OpenGL Out of the box thinking wanted!

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I spent a ton of time over the past several months looking for a decent IDE around which to start seriously expanding my shader code ecosystem. Since I have quite a few custom bindings, I can't use a standalone suite out of the box, but require something that is strongly typed while also being able to leverage dynamic shared code. I want to stress that I'm NOT looking for a complete build/debug solution - just the editor/IDE portion so I can write shaders while expanding my codebase independently.

For months I thought there was nothing that would suit my needs since any extensions that deal with shading languages seem to be limited mostly to syntax hilighting. But I wanted so much more. Finally, lo and behold, I there was an answer to my call. Well, sorta. Although in all honesty it's actually a surprisingly good answer from my perspective. Thing is, it comes with a hefty caveat.

For the non-TL;DR crowd - here's what I want:

Spoiler

- to write clean GLSL code
- context-aware suggestions/intellisense and auto-complete for built-in intrinsics AND my own custom objects, including those imported from other modules. In realtime.
- function argument hilighting
- real-time type-checking
- code peek
- error hilighting
- fantastic syntax hilighting
- not having to fight the coding environment
- preferably not pay myself silly or, better yet, go completely free

Enter Visual Studio Code with the C/C++ extension. Thanks to the similarity of GLSL to C, it can actually do ALL of the above (except for the first point, obviously), and the whole thing is free.

Here's some more words to set up the scene:

Spoiler

I don't need to write C++ in vscode (that's what I have my main IDE for), so I decided to go native on it and use every underhanded trick and dirty hack I could think of to adapt the language to look and feel as if I'm writing C++ code while actually writing valid GLSL. For the most part this turned out to be far less difficult than I initially figured.

Here's what I did: after installing the C/C++ extension, I stripped out all of the default includes and started building my own single-include GLSL-as-C++ header (kinda like GLM, but without any implementations). All the while I had only one objective in mind: hack myself around GLSL semantics to avoid any erroneous inline squigglies that show up when there's an error in the code while not breaking error hilighting that's actually valid. I managed to cheat my way around swizzles, conform common operators to behave like GLSL and swindled my way around several GLSL-specific keywords and intrinsics.

But now I've encountered my first real headache.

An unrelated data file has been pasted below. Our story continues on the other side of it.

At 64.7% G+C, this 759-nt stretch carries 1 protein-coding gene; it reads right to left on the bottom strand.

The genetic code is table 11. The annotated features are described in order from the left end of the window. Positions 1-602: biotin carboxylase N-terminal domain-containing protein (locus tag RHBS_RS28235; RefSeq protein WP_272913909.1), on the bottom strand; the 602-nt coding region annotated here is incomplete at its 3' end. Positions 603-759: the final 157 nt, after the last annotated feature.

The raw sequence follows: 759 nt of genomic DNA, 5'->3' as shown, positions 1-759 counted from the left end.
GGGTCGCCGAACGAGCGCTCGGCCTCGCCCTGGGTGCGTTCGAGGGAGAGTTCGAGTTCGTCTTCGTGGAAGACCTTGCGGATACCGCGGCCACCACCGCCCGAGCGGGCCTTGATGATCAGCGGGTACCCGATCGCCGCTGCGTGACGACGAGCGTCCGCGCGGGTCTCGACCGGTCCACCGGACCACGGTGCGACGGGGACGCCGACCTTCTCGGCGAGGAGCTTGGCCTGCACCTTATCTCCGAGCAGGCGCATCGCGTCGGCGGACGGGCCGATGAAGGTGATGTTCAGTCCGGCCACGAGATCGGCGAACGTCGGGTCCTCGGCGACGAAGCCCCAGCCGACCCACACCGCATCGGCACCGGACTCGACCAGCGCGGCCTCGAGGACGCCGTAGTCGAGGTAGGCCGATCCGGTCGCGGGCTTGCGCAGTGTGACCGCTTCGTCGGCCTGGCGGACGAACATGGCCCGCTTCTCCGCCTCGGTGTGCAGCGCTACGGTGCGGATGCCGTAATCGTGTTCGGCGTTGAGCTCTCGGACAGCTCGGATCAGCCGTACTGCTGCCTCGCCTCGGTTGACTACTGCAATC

Also, since in practice I only use a fairly small subset of GLSL, I expect there to be quite a few other bug issues, but this one is pertinent to me right now, especially since it interferes with intellisense and looks ugly.

The offending construct is uniform blocks.

Take the following piece of code in GLSL:

layout(std140, binding = 0) uniform _uniblock {
my_struct                          _struct;
};

In GLSL, _struct is treated like a global. There are no namespaces or other scope-related concepts that would allow me to "extract" _struct from _uniblock. In fact, as far as I know, the uniform block is purely syntactic from a code-writing point of view and from a logical standpoint pretty much does not exist. This is an issue, because I want the C++ intellisense to treat _struct like a global, so I don't lose suggestions when I try to access its members.

Now, to hilight the type of connivery I'm employing - in order to deal with the layout qualifier part, I'm resolving it through the following macro:

#define layout(arg) struct { int arg; };

As another example, in order to resolve something like:

precision highp                                     float;

I'm defining the offending keywords and qualifiers as:

#define highp

#define precision typedef

Oh, and "uniform" is defined as:

#define uniform const

Of course this isn't valid code - but it's not supposed to be. After the replacement, vscode thinks it's valid and consequently doesn't complain. Which is exactly what I want so long as I don't make a mistake while writing the shader.

Now I want to apply the same kind of logic to the uniform block problem to get rid of the implicit scope as invisibly as possible. Basically anything goes - macros, typedefs, type obfuscation via templates, and - if all else fails - modifying the GLSL syntax using the preprocessor as long as the resulting code will compile without any additional modifications.

Ideas?

Spoiler

Truth be told, the impact of not being able to resolve this means little more than a couple of additional red squigglies here and there and a lack of intellisense for any objects that are inside a uniform block. That being said, if there's a choice between squigglies, occasional squigglies and no squigglies, I want no squigglies.

PS - I hope my description was in the very least marginally clear

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